Tuesday, 20 June 2017

Strange Outbreak of Giant Chess Pieces in Lisbon!

Portugal is not famous as a chess nation, but while casually strolling around Lisbon recently, I was pleasantly surprised to come across a series of giant chess pieces. Clearly the Portuguese' love for our game goes much deeper than anyone realised.

First up, was this splendid King. Not strictly in Lisbon, but only a short train ride away in the seaside resort of Cascais, where lurking in front of the inevitable Irish pub is this fine statue of Dom Pedro IV of Portugal, who confusingly was also Dom Pedro I of Brazil, giving us two kings for the price of one.

Not a man who would take kindly to being checkmated, I think!
Rather more dramatic, though, was this splendid pair of knights, seemingly leaping forwards onto strong outposts. They can be found in the gardens along the northern bank of the Tagus, opposite the Jeronimos Monastery in the Lisbon suburb of Belem.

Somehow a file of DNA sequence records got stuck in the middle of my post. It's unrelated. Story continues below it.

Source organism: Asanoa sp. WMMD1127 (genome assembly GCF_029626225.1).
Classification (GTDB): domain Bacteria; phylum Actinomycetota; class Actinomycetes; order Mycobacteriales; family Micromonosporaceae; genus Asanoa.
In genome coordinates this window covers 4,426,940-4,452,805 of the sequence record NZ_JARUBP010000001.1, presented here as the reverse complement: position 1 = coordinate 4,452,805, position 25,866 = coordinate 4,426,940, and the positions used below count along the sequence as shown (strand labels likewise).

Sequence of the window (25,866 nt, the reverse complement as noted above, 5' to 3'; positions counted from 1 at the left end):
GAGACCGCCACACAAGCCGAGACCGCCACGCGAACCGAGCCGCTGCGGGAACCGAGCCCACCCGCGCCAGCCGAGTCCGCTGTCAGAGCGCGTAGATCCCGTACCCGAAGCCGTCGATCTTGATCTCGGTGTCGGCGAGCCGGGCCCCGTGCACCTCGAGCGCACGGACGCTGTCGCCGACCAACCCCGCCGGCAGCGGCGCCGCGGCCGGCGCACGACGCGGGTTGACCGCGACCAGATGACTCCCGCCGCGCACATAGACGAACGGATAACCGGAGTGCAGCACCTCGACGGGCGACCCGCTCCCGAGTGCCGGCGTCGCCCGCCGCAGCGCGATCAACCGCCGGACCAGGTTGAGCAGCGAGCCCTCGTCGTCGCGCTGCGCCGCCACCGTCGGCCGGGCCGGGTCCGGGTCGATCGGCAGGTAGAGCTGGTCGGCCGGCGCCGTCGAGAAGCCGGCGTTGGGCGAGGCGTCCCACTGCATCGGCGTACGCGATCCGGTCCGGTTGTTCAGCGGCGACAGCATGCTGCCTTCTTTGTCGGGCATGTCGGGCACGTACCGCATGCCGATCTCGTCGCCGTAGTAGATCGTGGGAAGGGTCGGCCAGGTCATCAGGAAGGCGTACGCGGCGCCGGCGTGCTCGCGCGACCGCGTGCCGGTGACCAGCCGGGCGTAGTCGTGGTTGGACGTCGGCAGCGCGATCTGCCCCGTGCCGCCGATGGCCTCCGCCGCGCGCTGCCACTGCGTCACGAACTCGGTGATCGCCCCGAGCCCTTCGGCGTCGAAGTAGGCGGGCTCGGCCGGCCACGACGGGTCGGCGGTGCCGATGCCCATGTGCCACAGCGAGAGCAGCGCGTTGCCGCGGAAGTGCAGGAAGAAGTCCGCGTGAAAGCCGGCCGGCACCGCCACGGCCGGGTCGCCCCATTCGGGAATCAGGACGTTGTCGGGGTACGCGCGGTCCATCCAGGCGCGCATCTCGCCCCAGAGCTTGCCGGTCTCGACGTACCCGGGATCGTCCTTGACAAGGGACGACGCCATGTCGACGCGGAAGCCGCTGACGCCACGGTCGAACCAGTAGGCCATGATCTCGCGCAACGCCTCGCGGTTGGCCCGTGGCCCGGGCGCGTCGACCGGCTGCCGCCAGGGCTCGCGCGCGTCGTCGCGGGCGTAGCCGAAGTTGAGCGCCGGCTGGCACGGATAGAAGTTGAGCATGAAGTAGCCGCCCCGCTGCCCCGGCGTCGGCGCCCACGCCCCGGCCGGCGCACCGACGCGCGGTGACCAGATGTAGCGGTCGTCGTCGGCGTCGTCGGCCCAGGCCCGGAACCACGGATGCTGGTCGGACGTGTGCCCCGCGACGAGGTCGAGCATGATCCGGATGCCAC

Let's construct a mating net!
A couple of mighty horses like this could surely only have been inspired by the pair in the following game who, with plenty of help from the world's strongest player at the time, weaved a beautiful mating net.

And finally we finish with the most famous and beautiful of them all, the exquisite Torre de Belem, which is located just a couple of knight hops westwards from the statue of the two knights. This must surely be the world's finest ever Rook. I can well imagine it giving a back rank mate or two in its time.

All rook and pawn endings would definitely be drawn if the defender had a rook like this!
Now, in such a religious country as Portugal, you'd think I could have found a suitable Bishop or two wouldn't you? And for every Dom Pedro, there was always a Queen to keep him company. But clearly I wasn't paying enough attention at the crucial times, so I'm afraid that the collection ends there. Of course, I could put in some pawn pictures, but this is simply not that kind of blog!!

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